My first three months in France aren’t covered in the memoir. In earlier versions I wrote about them. I wrote, for instance, of the only five men I ever locked lips with in France and, believe me, it went no further than that because I took the whole “saving myself until marriage” thing pretty seriously and it threw some of the Frenchmen I met for a loop. Most Europeans lose their virginity around 17 or 18. I was 22 and still hadn’t lost mine (and wouldn’t for a very long time). It was like I was from another planet. But at least no one tried to force himself on me. At least they were cool with moving into a conversation or leaving me alone entirely. For me, it was disappointing how uninterested many guys seemed once sex was off the table. I couldn’t understand because deep conversation was almost the epitome of intimacy in my world. In any case, once I settled in Montpellier, my kissing days were over (save “la bise” a.k.a. “French cheek kissing”). I had one French guy-friend and I told him in no uncertain terms that the next man I date will be the man I marry. To my delight, those words didn’t send him running. We stayed friends for the duration of my time there. Sometimes he’d talk to me about girls he dated or wanted to date and I was happy to listen and encourage him in his romantic endeavors. My only regret is not being able to say goodbye. But then again, I wasn’t able to say goodbye to anyone in Montpellier, but you’ll understand why when you read my book.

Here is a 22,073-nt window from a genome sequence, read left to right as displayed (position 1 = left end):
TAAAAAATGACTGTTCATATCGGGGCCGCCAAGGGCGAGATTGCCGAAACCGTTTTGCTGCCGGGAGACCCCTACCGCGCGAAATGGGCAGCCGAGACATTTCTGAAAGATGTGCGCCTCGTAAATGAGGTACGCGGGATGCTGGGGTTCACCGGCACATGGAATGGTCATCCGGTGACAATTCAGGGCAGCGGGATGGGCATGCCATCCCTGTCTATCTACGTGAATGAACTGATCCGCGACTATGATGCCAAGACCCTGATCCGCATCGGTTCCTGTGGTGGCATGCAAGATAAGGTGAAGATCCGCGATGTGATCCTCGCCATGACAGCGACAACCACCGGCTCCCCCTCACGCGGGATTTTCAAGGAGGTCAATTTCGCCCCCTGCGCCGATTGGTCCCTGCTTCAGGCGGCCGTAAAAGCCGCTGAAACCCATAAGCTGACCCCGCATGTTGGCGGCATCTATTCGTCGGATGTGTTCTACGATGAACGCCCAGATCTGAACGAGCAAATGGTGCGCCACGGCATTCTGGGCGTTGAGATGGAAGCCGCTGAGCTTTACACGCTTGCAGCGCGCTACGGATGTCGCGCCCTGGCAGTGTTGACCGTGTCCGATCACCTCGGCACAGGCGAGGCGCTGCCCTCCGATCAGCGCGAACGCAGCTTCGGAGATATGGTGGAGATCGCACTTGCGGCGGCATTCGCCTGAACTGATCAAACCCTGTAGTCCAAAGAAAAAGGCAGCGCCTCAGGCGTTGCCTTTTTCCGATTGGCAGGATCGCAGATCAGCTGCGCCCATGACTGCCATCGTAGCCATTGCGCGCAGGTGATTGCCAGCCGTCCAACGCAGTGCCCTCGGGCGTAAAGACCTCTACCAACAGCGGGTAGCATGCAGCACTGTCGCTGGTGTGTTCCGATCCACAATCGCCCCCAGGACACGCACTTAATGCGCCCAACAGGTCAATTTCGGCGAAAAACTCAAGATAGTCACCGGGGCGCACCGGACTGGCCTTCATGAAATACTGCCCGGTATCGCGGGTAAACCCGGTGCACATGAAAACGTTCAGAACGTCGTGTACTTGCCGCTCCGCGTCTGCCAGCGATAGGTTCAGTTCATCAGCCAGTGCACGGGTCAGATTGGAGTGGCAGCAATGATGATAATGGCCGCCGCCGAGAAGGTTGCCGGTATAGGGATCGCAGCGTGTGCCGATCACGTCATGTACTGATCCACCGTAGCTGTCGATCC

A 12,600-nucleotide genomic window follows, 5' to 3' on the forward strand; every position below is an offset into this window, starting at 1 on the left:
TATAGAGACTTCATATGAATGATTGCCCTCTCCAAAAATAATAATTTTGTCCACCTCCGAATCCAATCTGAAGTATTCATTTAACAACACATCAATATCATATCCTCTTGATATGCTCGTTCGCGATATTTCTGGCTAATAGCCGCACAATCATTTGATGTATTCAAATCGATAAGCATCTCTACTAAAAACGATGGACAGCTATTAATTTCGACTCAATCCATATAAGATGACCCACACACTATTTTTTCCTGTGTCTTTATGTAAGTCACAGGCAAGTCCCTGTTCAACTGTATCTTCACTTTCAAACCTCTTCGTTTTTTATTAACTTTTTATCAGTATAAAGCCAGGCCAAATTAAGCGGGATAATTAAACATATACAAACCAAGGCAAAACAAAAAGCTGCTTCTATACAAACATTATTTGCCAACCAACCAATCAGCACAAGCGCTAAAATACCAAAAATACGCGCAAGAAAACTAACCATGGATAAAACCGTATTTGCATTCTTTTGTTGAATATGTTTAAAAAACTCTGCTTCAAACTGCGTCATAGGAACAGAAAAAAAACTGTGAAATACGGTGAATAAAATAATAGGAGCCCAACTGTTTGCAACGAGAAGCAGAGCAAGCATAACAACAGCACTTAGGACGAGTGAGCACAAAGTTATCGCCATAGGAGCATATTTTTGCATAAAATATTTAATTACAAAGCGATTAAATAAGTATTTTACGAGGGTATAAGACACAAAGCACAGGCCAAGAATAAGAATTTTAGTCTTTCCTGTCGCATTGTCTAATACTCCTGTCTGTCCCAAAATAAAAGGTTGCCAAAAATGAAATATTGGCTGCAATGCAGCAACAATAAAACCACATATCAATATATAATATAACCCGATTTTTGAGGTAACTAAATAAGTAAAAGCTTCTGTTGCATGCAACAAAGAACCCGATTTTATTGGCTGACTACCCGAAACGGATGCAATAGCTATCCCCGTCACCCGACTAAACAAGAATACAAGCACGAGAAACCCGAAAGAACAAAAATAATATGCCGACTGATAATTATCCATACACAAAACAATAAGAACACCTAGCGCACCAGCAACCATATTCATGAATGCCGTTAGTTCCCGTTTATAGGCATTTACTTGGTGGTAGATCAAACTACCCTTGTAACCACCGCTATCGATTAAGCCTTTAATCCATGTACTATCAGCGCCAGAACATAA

Here are some thoughts from my personal writings about love followed by reflective commentary from more than a decade later. But, I’ll let you draw your own conclusions. Then, when my memoir is finished and published, you can read it and have a better understanding of the story as a whole.

Here’s a playlist of songs that would have influenced my thoughts about romance back then. All of them are from musicals because musicals are stories and each song is part of a greater story. I love that!